Rachel Naidich Final Class Reflection

I think that by taking this class and CS 377G, I now have a new appreciation for different types of games that I either had never thought deeply about or had not played much of before. Growing up, the only game I invested a lot of time into and thought a lot about was chess. Because of this, I had only really considered the challenge and competitive aspect of games. The hadn’t thought much about the other types of fun (sensation, fantasy, narrative, fellowship, discovery, expression, submission).

I think that one type of fun that really stuck with me from CS 247G was narrative. I had assumed that narrative would mainly appear in story based games like interactive fiction type games. In class, I discovered that narrative can appear in a lot of different and creative ways. For example, when we played Werewolf, there were a lot of interesting stories that came about just from the moderator running the game. On top of that, when we came up with our own twists on Werewolf by creating new characters, I was surprised by just how much it influenced the gameplay. Some people came up with games about COVID, and others came up with funny Stanford-influenced games. Even though the mechanics stayed the same or at least mostly stayed the same, the stories that came out of these games were drastically different. I had a lot of fun being creative with these stories with my classmates. 

Another type of fun that I appreciated learning more about in CS 247G was fellowship. Before the class, I had never thought deeply about social games and what makes them so fun. Again, because of my experience with chess, I felt like “real” games worth analyzing all had rigid systems that could not be influenced by outside human factors. However, through the process of playing multiple social games in class, playtesting other people’s games, and making my own social game, I felt like I learned a lot about how games can incorporate a more human aspect to be fun. For example, in social deduction games like Avalon, you can’t just be smart but must also be a good liar, be persuasive, and be good at figuring out when others are lying. For other social games like Cards Against Humanities, it is really fun to get to see another side of your friends by watching them express their humor in a way that they otherwise might not. I discovered that these very human experiences in games are just as worthwhile to analyze and think about as the rigid patterns in chess.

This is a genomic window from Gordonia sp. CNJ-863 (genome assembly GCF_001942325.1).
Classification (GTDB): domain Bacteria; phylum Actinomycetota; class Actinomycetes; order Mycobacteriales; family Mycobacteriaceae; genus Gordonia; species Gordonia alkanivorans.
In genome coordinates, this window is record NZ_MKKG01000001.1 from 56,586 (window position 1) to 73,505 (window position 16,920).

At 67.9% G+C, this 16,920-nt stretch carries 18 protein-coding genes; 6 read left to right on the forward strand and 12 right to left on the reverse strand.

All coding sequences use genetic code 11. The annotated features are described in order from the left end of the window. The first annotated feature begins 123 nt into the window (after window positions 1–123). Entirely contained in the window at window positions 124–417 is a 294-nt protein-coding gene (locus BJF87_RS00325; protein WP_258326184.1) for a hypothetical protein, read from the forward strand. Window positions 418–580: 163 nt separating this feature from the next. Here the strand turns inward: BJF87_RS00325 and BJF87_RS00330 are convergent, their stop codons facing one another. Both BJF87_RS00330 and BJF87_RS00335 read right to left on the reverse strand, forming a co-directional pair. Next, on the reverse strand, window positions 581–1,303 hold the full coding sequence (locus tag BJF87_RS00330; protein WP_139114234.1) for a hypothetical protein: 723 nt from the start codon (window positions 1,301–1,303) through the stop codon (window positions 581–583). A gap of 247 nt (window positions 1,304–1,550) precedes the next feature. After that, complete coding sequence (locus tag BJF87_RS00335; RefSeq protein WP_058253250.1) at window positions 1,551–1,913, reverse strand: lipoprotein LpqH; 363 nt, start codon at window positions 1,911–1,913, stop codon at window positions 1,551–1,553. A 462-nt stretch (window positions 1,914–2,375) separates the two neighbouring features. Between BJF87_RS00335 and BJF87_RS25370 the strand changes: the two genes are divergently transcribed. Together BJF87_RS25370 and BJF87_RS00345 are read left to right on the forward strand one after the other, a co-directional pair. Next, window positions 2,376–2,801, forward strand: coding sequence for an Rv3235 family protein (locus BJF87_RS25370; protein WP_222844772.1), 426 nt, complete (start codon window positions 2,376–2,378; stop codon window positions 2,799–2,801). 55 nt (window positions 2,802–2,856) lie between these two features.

CS247G also gave me the opportunity to further explore working on games with partners, which I did not have as much opportunity to do in CS 377G. It was particularly useful to learn about playtesting in a group and how different roles could be delegated. For example, I found it much easier to get feedback when one person was a moderator and another person was a notetaker because I didn’t have to focus on two different things at once. It made understanding and implementing the feedback much more effective. In the future, I hope to continue trying to playtest with other partners rather than alone to get the best feedback possible. 

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